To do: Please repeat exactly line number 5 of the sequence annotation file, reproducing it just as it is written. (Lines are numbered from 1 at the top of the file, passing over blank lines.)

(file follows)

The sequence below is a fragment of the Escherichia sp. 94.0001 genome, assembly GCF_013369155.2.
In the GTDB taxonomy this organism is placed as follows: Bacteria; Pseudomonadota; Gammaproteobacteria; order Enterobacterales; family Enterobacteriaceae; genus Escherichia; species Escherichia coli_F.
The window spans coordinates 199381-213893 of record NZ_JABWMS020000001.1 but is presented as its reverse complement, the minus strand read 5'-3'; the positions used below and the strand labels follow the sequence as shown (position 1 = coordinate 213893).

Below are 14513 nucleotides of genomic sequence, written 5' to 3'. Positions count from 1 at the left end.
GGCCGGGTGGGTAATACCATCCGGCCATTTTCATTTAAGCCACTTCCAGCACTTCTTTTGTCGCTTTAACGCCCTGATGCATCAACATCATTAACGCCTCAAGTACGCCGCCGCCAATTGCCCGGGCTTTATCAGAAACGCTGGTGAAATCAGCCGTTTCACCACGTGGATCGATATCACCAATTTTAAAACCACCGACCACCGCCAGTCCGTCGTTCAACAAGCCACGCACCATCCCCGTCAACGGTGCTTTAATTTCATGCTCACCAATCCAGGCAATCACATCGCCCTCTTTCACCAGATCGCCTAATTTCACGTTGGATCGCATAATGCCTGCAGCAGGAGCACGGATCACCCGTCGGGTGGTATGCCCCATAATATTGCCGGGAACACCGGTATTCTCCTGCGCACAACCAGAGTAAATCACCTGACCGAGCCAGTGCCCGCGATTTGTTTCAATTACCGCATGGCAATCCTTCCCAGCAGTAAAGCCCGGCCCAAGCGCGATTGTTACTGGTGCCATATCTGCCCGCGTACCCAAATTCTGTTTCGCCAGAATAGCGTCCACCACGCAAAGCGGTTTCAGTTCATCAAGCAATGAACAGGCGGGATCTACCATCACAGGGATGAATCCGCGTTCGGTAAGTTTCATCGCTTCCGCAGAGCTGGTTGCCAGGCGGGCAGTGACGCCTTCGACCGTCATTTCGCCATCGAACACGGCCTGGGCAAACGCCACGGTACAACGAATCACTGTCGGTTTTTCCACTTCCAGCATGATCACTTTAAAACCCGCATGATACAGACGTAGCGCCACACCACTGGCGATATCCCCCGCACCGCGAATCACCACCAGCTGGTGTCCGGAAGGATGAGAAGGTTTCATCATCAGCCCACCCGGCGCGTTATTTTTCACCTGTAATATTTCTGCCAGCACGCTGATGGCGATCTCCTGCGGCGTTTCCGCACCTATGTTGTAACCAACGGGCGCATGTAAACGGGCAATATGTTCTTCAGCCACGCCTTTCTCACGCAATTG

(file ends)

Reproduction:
GGCCGGGTGGGTAATACCATCCGGCCATTTTCATTTAAGCCACTTCCAGCACTTCTTTTGTCGCTTTAACGCCCTGATGCATCAACATCATTAACGCCTCAAGTACGCCGCCGCCAATTGCCCGGGCTTTATCAGAAACGCTGGTGAAATCAGCCGTTTCACCACGTGGATCGATATCACCAATTTTAAAACCACCGACCACCGCCAGTCCGTCGTTCAACAAGCCACGCACCATCCCCGTCAACGGTGCTTTAATTTCATGCTCACCAATCCAGGCAATCACATCGCCCTCTTTCACCAGATCGCCTAATTTCACGTTGGATCGCATAATGCCTGCAGCAGGAGCACGGATCACCCGTCGGGTGGTATGCCCCATAATATTGCCGGGAACACCGGTATTCTCCTGCGCACAACCAGAGTAAATCACCTGACCGAGCCAGTGCCCGCGATTTGTTTCAATTACCGCATGGCAATCCTTCCCAGCAGTAAAGCCCGGCCCAAGCGCGATTGTTACTGGTGCCATATCTGCCCGCGTACCCAAATTCTGTTTCGCCAGAATAGCGTCCACCACGCAAAGCGGTTTCAGTTCATCAAGCAATGAACAGGCGGGATCTACCATCACAGGGATGAATCCGCGTTCGGTAAGTTTCATCGCTTCCGCAGAGCTGGTTGCCAGGCGGGCAGTGACGCCTTCGACCGTCATTTCGCCATCGAACACGGCCTGGGCAAACGCCACGGTACAACGAATCACTGTCGGTTTTTCCACTTCCAGCATGATCACTTTAAAACCCGCATGATACAGACGTAGCGCCACACCACTGGCGATATCCCCCGCACCGCGAATCACCACCAGCTGGTGTCCGGAAGGATGAGAAGGTTTCATCATCAGCCCACCCGGCGCGTTATTTTTCACCTGTAATATTTCTGCCAGCACGCTGATGGCGATCTCCTGCGGCGTTTCCGCACCTATGTTGTAACCAACGGGCGCATGTAAACGGGCAATATGTTCTTCAGCCACGCCTTTCTCACGCAATTG